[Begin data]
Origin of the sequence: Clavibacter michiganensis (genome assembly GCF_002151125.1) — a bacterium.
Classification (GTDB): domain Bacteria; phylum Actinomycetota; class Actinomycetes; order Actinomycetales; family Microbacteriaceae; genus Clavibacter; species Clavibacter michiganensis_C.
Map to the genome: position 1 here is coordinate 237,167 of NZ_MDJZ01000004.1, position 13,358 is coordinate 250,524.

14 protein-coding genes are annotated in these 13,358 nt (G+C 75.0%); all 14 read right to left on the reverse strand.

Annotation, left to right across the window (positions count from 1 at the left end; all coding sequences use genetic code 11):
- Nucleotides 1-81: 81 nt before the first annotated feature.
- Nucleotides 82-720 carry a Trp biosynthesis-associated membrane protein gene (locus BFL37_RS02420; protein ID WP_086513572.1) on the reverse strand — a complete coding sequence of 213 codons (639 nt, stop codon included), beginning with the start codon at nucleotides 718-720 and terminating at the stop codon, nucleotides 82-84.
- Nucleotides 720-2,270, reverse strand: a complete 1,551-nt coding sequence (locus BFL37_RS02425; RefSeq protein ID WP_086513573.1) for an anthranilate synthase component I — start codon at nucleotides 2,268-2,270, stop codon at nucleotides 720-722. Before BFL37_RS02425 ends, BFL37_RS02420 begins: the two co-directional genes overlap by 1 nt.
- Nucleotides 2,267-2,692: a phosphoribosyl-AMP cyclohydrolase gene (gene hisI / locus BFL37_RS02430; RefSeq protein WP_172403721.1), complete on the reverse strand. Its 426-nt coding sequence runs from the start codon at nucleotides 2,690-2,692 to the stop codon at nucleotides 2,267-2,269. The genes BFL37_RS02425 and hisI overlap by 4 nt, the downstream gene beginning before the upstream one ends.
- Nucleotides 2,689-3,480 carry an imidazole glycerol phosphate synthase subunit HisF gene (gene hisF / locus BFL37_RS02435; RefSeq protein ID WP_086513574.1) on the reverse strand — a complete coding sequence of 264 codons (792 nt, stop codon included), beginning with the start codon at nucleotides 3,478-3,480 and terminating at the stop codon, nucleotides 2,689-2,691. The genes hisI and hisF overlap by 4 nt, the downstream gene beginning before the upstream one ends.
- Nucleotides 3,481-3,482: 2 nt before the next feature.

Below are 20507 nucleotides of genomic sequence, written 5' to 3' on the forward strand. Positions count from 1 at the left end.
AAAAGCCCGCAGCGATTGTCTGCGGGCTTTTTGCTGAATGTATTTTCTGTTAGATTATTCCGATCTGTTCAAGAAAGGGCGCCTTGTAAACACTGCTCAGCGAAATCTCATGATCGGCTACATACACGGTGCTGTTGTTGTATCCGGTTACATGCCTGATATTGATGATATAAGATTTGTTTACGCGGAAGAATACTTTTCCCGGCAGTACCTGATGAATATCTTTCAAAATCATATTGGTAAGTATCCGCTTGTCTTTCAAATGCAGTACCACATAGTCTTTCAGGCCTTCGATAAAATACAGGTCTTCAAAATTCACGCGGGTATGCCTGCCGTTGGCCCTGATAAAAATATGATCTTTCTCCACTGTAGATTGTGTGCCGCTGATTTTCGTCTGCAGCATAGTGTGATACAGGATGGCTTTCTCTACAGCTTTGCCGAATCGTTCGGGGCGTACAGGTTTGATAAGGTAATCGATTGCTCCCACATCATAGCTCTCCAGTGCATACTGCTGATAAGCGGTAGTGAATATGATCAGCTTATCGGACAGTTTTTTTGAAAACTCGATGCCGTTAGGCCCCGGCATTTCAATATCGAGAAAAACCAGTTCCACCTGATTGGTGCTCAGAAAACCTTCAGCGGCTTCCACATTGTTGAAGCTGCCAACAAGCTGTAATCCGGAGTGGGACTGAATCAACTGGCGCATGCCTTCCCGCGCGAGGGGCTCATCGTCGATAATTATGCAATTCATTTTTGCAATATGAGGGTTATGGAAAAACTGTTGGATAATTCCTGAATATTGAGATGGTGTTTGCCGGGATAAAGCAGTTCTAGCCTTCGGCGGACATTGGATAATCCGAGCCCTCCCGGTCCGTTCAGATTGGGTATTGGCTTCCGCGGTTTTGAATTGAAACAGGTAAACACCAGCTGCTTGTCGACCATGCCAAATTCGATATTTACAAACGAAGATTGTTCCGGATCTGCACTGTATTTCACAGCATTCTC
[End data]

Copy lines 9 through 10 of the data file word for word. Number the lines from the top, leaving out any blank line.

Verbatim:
- Nucleotides 2,267-2,692: a phosphoribosyl-AMP cyclohydrolase gene (gene hisI / locus BFL37_RS02430; RefSeq protein WP_172403721.1), complete on the reverse strand. Its 426-nt coding sequence runs from the start codon at nucleotides 2,690-2,692 to the stop codon at nucleotides 2,267-2,269. The genes BFL37_RS02425 and hisI overlap by 4 nt, the downstream gene beginning before the upstream one ends.
- Nucleotides 2,689-3,480 carry an imidazole glycerol phosphate synthase subunit HisF gene (gene hisF / locus BFL37_RS02435; RefSeq protein ID WP_086513574.1) on the reverse strand — a complete coding sequence of 264 codons (792 nt, stop codon included), beginning with the start codon at nucleotides 3,478-3,480 and terminating at the stop codon, nucleotides 2,689-2,691. The genes hisI and hisF overlap by 4 nt, the downstream gene beginning before the upstream one ends.